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From Salikh Zakirov <salikh.zaki...@gmail.com>
Subject Re: [jira] Created: (HARMONY-4511) [drlvm][jvmti][gc] GC_gen doesn't collect tagged objects
Date Mon, 30 Jul 2007 08:21:47 GMT
Xiao-Feng Li wrote:
> I had thought to have a hook to VM invoked after GC marks all live
> objects, where the VM traverses the tagged objects' list and query GC
> for the object liveness info. If an object is dead (unmarked), its
> reference in the list is nullified. 

I think similar idea was considered and prototyped in GCv4 for class unloading.
If the same hook can be used for tags, it looks even better.

 * GC calls this function in stop the world state when all live objects
 * are marked. This is the callback to classloader allowing it to
 * gather needed statics for class unloading.
 * @sa gc interface functions: gc_get_next_live_object(void *iterator)
VMEXPORT void vm_classloader_iterate_objects(void *iterator);

> Depending on the collection
> algorithm, GC will call back to VM later again, where VM traverses the
> list again and updates the moved objects' references. 

I would say, that you can add the surviving tagged object pointers as regular
roots at this stage, and thus avoid requiring any more interface functions.

Effectively, adding a 'live objects marked' callback and allowing to add more
roots at that stage (continuing the tracing, maybe even calling the callback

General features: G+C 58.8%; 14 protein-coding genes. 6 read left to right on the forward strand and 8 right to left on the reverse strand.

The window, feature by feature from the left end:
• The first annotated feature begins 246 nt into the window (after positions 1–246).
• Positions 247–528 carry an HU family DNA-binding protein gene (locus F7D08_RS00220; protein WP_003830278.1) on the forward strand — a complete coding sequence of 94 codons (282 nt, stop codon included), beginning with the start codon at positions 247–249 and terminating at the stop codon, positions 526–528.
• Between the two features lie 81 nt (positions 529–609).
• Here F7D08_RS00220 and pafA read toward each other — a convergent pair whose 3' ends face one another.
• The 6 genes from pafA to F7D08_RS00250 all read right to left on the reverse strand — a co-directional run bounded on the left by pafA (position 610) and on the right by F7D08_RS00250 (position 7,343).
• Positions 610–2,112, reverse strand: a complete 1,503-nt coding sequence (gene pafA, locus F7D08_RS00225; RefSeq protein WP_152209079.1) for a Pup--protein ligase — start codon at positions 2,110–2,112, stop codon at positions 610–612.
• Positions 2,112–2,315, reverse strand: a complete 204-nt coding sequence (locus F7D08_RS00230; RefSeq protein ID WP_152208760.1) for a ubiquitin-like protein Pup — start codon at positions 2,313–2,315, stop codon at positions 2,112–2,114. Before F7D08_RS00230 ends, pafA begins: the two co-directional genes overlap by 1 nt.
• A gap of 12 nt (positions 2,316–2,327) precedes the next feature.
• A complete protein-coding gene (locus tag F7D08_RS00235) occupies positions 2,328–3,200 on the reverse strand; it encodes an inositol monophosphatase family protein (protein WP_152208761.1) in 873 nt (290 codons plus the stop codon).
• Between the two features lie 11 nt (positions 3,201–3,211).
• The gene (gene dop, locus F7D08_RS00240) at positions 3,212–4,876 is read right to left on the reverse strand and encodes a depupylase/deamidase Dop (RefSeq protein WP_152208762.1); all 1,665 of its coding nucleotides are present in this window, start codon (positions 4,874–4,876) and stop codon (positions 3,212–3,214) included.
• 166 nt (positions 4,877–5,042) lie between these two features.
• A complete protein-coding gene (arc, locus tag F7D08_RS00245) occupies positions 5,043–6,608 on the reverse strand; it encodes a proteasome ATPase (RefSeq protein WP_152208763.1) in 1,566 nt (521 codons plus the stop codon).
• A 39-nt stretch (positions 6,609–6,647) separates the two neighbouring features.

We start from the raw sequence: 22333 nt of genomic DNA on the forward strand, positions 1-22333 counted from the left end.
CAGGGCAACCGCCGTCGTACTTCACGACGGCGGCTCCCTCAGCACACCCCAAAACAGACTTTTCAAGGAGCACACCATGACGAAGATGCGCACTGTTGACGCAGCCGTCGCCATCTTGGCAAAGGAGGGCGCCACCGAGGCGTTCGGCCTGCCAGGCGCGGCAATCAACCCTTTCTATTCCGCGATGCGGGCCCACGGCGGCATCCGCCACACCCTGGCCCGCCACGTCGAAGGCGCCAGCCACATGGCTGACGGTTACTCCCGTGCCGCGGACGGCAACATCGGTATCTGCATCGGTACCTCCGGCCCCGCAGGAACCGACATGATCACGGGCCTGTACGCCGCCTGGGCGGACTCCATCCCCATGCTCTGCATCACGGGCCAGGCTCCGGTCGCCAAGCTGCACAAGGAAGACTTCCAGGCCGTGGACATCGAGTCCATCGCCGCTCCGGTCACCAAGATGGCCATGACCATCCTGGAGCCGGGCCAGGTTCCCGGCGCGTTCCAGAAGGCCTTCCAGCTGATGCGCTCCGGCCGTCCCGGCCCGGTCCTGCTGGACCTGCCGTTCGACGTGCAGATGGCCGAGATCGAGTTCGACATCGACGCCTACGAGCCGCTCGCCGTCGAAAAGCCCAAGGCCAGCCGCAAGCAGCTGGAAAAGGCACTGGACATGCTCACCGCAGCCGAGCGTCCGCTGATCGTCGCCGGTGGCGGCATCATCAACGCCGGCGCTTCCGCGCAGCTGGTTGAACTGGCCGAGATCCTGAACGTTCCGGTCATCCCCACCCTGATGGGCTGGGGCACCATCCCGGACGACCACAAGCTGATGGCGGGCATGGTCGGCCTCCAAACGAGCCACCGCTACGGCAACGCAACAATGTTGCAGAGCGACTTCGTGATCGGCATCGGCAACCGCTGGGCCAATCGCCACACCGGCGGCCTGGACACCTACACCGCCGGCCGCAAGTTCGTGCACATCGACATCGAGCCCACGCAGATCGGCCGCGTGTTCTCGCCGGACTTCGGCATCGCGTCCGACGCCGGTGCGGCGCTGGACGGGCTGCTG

again) allows us to implement kind of weak roots in VM.

What's more, this scheme will allow to keep the finalization queue in VM too.
(Currently the live finalization queue is kept in GC, and transferred to VM as
objects become eligible for finalization)

Gregory Shimansky wrote:
> The nature of the tagged objects is completed up to the JVMTI agent 
> which tags or untags them. The agent is the VM resident part of a memory 
> profiler that user would run, so it is up to the user to specify which 
> objects he's interested in. So there is no assumption about how live the 
> tagged objects are going to be, it depends on the user who controls the 
> profiler and the user's needs to profile the memory usage.
> One thing I am afraid of, is that the list of tagged objects may be very 
> big. JVMTI allows tagging whole classes of objects by tagging the 
> j.l.Class instance for the class but this is the only optimization 
> possible not to tag big numbers of objects.

Some time ago, I've heard of someone trying to tag _every_ object on the heap.
Obviously, it incurred tremendous overhead (they didn't try DRLVM), but still
was usable in their experiments.

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